Please take into consideration that this review is of a first preview.
Steve Thompson, who wrote the brilliant Roaring Trade, as well as numerous episodes of shows ranging from Sherlock to Silk, returns with latest offering No Naughty Bits at the Hampstead Theatre. It's the story of Monty Python's battle with American network channel ABC back in 1975, when they tried to censor the Pythons' work before broadcast. The network and the comedians end up in a court battle in New York, trying to sort it all out.
This isn't exactly revelatory work for Thompson but it is fairly funny and well written, though there is the occasional clunky moment as we move between scenes. The humour ranges from explanations of Monty Python jokes to your typical groan-worthy lowest common denominator gag. The wonderful Harry Hadden-Paton is already doing exquisite work as Michael Palin, giving a full sense of the man without copying Palin's behavioural tics too much, making the part his own. Meanwhile, Matthew Marsh practically steals the show as the amused judge who presides over the Pythons' trial. If only all judges were able to snap out the one-liners with such ease.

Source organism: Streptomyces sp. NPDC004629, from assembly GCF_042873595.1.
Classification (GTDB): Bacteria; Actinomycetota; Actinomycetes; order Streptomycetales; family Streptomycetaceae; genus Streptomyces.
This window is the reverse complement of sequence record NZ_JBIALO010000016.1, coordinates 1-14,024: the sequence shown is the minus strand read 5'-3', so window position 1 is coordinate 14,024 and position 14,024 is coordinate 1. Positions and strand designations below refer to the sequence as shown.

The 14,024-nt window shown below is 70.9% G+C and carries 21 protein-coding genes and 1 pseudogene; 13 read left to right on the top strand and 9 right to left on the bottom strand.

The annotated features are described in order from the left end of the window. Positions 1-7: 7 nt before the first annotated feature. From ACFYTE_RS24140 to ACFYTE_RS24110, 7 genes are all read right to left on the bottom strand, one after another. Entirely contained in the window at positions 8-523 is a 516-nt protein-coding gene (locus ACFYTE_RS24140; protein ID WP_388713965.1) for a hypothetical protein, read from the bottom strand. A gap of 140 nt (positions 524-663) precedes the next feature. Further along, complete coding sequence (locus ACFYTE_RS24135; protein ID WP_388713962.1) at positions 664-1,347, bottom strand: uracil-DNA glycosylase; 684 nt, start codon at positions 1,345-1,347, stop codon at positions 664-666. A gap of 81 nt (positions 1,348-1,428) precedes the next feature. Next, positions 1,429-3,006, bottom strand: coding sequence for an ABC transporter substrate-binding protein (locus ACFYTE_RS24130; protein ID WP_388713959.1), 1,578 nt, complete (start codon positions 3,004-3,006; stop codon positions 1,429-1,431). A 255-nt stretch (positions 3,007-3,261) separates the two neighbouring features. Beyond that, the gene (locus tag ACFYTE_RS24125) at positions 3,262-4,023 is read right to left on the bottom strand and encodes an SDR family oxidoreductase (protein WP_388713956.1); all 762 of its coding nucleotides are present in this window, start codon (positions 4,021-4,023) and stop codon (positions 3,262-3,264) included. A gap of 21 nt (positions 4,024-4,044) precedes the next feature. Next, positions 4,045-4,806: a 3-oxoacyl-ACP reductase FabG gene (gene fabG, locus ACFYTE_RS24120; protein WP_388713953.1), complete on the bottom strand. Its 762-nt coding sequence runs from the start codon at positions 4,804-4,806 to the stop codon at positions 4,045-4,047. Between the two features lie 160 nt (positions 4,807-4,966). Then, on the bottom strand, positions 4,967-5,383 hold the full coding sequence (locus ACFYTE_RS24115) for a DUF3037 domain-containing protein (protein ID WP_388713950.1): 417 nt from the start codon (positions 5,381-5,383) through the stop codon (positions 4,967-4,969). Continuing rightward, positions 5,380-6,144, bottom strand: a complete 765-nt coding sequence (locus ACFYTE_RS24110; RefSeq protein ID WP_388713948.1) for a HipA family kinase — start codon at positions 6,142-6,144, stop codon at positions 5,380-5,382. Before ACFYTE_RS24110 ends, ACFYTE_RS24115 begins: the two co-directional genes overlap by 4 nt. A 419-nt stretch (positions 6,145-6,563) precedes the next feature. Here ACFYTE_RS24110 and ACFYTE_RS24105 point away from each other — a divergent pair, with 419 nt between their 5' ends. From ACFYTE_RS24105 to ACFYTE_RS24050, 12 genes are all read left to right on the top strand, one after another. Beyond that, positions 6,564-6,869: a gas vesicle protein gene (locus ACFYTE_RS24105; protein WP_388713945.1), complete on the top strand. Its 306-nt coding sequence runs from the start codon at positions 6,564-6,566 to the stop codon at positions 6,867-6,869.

The others all do fine work, particularly Issy van Ryndwyck as an American TV executive, but excluding van Ryndwyck, there's a strong need to work on American accents - Sam Alexander as Terry Gilliam is the worst offender, veering repeatedly into far more English territory as the show wends its way onwards. While we're on the subject of niggles, hopefully a few more performances will iron this out, but the lighting was a bit all over the place, as were the stage management crew, who tried to be fast, but often blundered past in the semi-light, drawing more attention to themselves than is necessary.
Overall, fun, but not fantastic. Some knowledge of Monty Python would be good before you go in, but not necessary. Oh, and No Naughty Bits? Just wait until the end...